In Haiti: first, find the women who can find diapers

The women who can find diapers are the most important people in a disaster response.  That’s the way it always works.   Finding these women and empowering them in creative ways is critical right now in Haiti.  The biggest challenge is the same that accompanies every major disaster: connecting the resources that are pouring into the country with the people most in need.  As we are seeing increasingly there and as has always been true in disaster responses, this is enormously difficult to do. The reason is the lack of local capacity to channel the resources through.  Here’s where we pick up on the ladies and the diapers.

To the savvy manager of an aid agency, you look for the women who have figured out what the needs of the most people are and have used their wits to meet them.  That’s the person you want to work with to set your priorities and develop the best method of delivery of resources.   This is what happened in Bosnia and Croatia when I was running a trauma response program during and after the war there.   In town after town where the disaster spread, I’d see women looking everywhere for water, food, diapers.  The woman who was the most resourceful in finding these the quickest became the “go to” person.

Reports of mass confusion and increasing levels of threat are mounting as frustration turns to desperation from the inevitable inefficiencies of a disaster response.   The chief bottleneck happens at the final point of distribution.  The current model of crisis response is like a factory conveyor belt.  Deliver material and dump it at the end.  We are good at sending material down the conveyor belt.  We are not good at distributing the material at the end of the belt.  There is another way.

The women who use their wits to find the diapers, food and water need to be empowered to organize clusters of families into Action Teams. These Action Teams consult together about what the needs of the cluster are and what resources are needed to meet them.  They prioritize actions that they can take themselves without waiting for understaffed aid agencies.  These Action Teams can be organized into a Unity Council in a village to coordinate the delivery of services and to interact as a united and coordinated voice with aid deliverers.  By itself, this would greatly increase the sense of empowerment of the people most in need.  It would decrease social tension born from chaos and desperation.  It would undercut lawlessness and violence.  It affords the people the chance to become partners in their own recovery, builders of their own hope and role models of active and creative resilience instead of merely passive victims who receive aid.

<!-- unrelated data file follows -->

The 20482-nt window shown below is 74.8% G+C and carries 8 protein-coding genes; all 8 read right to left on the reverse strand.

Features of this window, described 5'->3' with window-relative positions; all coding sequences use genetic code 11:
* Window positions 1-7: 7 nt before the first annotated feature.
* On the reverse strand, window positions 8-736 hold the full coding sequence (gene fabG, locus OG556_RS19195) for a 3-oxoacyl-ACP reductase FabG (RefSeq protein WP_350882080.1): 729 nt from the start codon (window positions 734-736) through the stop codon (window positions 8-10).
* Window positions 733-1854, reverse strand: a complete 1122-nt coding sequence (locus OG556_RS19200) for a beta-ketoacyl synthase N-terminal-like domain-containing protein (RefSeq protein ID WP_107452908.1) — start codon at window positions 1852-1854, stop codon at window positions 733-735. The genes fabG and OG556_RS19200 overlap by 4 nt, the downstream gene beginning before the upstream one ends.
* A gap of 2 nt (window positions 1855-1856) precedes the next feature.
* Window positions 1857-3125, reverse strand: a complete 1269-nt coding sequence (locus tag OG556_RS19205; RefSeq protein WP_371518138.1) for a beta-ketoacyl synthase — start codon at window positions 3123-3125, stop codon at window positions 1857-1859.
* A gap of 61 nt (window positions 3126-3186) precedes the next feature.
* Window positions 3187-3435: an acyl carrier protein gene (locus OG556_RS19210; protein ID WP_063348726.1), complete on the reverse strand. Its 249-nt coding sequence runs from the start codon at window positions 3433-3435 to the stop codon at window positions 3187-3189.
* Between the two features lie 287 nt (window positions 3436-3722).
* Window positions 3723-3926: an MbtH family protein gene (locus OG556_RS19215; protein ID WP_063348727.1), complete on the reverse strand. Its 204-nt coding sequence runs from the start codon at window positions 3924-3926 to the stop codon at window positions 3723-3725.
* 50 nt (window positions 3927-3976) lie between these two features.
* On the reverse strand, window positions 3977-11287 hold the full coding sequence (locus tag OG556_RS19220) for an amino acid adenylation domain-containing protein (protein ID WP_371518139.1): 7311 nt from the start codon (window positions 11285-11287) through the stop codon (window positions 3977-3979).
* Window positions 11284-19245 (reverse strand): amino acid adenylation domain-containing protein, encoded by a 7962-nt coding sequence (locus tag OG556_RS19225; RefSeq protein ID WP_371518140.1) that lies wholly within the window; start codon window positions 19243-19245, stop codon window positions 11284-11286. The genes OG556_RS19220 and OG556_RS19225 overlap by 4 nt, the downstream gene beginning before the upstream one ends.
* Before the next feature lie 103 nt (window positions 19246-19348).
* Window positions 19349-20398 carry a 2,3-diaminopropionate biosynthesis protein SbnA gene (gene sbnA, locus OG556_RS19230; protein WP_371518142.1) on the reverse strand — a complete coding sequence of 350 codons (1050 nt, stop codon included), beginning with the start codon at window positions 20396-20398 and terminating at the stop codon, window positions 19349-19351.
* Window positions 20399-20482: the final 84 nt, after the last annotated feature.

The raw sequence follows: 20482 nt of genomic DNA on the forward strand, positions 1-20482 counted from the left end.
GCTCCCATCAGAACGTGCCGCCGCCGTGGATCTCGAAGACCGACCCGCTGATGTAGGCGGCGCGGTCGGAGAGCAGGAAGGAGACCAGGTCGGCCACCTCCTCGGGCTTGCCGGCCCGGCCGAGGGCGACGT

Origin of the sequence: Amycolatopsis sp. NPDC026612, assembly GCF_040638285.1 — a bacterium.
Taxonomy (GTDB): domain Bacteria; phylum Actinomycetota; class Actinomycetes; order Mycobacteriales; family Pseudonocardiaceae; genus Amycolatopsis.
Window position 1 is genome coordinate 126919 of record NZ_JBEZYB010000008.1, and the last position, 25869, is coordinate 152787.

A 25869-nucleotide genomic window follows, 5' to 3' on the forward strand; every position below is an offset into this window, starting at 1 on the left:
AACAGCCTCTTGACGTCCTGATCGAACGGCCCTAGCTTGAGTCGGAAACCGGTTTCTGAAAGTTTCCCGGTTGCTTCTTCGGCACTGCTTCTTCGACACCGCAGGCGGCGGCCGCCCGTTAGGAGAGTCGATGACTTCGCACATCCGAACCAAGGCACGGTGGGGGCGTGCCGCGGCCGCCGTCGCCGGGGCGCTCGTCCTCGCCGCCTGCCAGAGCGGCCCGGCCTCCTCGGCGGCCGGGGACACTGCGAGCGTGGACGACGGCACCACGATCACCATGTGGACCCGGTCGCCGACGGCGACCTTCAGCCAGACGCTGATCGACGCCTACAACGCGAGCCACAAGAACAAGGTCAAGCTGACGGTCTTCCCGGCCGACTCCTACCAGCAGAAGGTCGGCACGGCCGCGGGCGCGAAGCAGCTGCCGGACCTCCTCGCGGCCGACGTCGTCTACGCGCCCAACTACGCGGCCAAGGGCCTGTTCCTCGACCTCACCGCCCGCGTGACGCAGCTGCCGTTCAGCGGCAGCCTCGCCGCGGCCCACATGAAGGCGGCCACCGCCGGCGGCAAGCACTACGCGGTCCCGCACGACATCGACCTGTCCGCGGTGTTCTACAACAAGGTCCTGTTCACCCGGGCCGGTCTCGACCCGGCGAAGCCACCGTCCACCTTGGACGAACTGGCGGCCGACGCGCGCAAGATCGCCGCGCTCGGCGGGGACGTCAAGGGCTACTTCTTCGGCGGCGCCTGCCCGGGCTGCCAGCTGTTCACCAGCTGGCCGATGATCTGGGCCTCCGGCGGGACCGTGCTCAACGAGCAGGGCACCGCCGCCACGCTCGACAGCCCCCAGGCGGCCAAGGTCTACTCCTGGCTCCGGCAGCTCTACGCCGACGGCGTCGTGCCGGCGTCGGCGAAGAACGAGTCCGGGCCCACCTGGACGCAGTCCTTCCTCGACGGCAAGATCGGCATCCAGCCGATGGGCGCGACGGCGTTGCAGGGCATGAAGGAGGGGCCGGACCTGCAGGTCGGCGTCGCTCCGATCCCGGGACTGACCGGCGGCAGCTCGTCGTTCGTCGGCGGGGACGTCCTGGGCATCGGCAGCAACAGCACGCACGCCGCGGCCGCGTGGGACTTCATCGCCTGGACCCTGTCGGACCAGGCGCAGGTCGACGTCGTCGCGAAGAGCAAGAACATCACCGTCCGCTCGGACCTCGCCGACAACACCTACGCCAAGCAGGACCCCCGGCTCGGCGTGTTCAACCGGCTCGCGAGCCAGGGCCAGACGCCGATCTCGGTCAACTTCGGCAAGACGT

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  1. Margo says:

    This is excellent; building local capacity is empowering as well as sustainable. Many aid programs send in their own people, do the work without the benefit of knowing the local “landscape” with results that are less than stellar, and when they leave, everything falls apart. I especially like the paradigm shift of developing the strengths these people possess and seeing them as role models of resilience instead of victims.

  2. Erdenechimeg says:

    Yes, indeed it is the most needed approach!

  3. Scott says:

    I love the metahpor! I love the voice of experience. One thing that prevents the intended solutions to reach the people in need is distribution methodology. If we continue to rely on our own people while ignoring local expertise we will fall short of the mark.

  4. Joan says:

    Diapers, water, basics. I’m sure those things are still needed, and local people with capacity are doing their best with limited resources. There’s the part of me that wants to run down there, and the more realistic part of me that knows any response has to be part of a larger, more coordinated effort. I wouldn’t know where to send the diapers.

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